Simple question, what are the limitations of ECC, both in terms of application and how secure it is?
I heard that the NSA were able to read emails a few years back due to a backdoor they had discovered on a particular NIST elliptic curve. Is this something we can continue to expect, and what other potential drawbacks exist?
This is a rather open ended question, but I'll try to answer:
most ECDSA implementations require a secure random generator - if the same random value is reused (for different plaintext) then the private key parameter can simply be calculated;
ECDSA requires a hash function and cannot be (easily?) used for signatures with message recovery (then again, the signatures are generally much smaller than e.g. RSA in the first place);
ECC doesn't provide a direct method of encryption, instead EC-IES is commonly used - which means that that a key pair generation has to be performed and that the public key must be send along with the ciphertext;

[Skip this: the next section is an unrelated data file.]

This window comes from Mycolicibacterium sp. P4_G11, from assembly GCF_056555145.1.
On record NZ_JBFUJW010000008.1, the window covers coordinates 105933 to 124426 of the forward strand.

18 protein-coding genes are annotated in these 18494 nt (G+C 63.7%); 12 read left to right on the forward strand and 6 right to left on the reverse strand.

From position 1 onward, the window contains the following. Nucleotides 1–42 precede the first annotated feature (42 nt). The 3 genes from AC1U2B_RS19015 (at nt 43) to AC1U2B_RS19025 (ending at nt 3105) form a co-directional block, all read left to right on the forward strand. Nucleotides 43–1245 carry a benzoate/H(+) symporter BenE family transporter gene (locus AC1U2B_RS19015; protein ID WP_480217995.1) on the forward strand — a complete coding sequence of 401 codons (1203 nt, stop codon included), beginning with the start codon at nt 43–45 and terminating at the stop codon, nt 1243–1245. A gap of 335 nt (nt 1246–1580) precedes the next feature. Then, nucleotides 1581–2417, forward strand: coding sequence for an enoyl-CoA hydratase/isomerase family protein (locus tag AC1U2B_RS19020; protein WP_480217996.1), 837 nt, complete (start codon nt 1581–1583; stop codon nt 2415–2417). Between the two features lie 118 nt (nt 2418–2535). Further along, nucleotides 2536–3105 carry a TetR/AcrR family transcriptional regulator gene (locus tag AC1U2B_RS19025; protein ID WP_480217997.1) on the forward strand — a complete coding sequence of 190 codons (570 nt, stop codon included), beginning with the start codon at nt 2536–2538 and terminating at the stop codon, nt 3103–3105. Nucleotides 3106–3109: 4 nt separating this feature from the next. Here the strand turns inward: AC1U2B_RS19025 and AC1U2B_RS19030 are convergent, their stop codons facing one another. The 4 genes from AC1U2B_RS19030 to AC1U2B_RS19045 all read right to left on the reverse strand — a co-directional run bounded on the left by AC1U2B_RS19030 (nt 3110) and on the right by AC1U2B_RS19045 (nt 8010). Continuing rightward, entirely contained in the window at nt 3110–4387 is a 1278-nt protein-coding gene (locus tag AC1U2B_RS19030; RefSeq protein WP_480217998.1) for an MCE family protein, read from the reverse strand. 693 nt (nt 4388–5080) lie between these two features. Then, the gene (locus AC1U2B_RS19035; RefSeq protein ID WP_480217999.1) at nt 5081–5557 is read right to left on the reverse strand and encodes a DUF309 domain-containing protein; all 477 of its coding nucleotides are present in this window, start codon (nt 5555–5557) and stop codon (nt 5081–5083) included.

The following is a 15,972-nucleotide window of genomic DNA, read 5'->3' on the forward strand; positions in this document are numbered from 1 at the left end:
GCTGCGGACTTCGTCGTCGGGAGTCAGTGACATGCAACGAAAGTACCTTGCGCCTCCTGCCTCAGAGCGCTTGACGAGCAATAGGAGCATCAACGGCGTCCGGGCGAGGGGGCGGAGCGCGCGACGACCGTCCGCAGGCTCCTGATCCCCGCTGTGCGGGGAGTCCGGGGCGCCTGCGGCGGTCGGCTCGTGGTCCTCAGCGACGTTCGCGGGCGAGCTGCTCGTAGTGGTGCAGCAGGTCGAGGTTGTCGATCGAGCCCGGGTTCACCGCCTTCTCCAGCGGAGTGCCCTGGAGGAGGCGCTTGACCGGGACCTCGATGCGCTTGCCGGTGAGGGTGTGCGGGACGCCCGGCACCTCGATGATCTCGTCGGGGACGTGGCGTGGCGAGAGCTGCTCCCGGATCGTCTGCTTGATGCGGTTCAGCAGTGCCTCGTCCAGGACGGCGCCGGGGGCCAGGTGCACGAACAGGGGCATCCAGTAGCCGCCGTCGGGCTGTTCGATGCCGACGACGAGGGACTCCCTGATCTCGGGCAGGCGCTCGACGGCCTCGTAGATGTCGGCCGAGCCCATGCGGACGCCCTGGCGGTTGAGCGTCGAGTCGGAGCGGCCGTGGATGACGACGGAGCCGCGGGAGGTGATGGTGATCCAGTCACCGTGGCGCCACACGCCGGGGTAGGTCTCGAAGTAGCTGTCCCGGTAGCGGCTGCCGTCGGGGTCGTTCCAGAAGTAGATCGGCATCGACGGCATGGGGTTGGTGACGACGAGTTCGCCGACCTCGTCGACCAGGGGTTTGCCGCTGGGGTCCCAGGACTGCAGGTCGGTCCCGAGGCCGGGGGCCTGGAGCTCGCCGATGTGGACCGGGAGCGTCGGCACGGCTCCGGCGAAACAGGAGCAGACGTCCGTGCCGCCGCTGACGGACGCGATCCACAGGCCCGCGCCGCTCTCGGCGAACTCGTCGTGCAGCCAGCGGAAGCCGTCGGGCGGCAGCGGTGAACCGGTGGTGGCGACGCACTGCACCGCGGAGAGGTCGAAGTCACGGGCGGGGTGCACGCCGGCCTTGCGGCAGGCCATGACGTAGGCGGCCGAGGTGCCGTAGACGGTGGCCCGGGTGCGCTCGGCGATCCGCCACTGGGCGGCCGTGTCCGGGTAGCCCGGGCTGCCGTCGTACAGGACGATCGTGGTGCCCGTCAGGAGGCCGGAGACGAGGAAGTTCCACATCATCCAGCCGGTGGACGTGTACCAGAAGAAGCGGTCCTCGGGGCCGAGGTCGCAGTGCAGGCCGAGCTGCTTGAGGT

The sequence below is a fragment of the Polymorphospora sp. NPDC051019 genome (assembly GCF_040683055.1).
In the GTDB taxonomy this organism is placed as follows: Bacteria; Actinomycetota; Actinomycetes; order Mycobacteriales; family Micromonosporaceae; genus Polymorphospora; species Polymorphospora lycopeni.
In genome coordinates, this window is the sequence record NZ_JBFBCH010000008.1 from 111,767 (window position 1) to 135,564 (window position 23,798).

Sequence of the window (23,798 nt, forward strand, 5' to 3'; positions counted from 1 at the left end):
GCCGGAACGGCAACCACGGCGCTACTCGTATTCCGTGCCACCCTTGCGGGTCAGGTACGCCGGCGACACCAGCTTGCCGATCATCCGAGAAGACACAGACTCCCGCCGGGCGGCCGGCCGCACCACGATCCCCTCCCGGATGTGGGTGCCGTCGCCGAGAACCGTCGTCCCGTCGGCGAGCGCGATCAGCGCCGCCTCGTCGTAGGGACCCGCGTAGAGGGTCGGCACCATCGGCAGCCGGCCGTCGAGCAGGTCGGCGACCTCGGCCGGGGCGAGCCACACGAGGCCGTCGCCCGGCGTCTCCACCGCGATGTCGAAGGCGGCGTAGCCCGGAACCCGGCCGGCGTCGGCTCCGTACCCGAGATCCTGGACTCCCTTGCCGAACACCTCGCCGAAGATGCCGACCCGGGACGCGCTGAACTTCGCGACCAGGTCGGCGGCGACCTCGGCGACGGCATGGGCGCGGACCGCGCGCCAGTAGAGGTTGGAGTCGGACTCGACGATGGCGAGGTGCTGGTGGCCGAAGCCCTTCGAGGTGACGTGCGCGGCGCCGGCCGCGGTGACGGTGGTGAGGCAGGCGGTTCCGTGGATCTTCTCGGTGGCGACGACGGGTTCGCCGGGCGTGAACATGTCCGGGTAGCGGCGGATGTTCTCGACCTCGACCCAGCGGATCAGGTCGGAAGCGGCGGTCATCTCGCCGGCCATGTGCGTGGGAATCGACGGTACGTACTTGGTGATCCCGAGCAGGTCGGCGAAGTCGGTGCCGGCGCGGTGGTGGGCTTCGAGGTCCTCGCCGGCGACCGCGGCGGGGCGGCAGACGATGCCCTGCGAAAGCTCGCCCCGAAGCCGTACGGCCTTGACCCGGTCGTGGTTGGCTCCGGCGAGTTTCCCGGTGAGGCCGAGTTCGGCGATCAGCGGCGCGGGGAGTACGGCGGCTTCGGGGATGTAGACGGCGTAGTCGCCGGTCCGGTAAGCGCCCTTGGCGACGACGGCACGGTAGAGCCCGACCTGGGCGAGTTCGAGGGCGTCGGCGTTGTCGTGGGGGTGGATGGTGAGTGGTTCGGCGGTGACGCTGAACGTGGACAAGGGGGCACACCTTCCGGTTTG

ECC is much more efficient than RSA for signature generation and decryption, but it's still much slower than symmetric algorithms;
ECC requires some agreement on which type of curve and curve parameters to use;
support for ECC - especially more modern curves - is lacking from many libraries.
the fact that the calculations can be performed on relatively small integers (compared to e.g. DH/DSA or RSA) makes the algorithm rather efficient but it may also help quantum crypto-analysis;
many curves - such as the most used curves by NIST over prime fields - require additional verification of the public key to be performed;
RSA is much easier to understand than ECC (and a better understanding aids the security of protocols and implementations);
RSA is still much better researched, e.g. with regards to side channel attacks.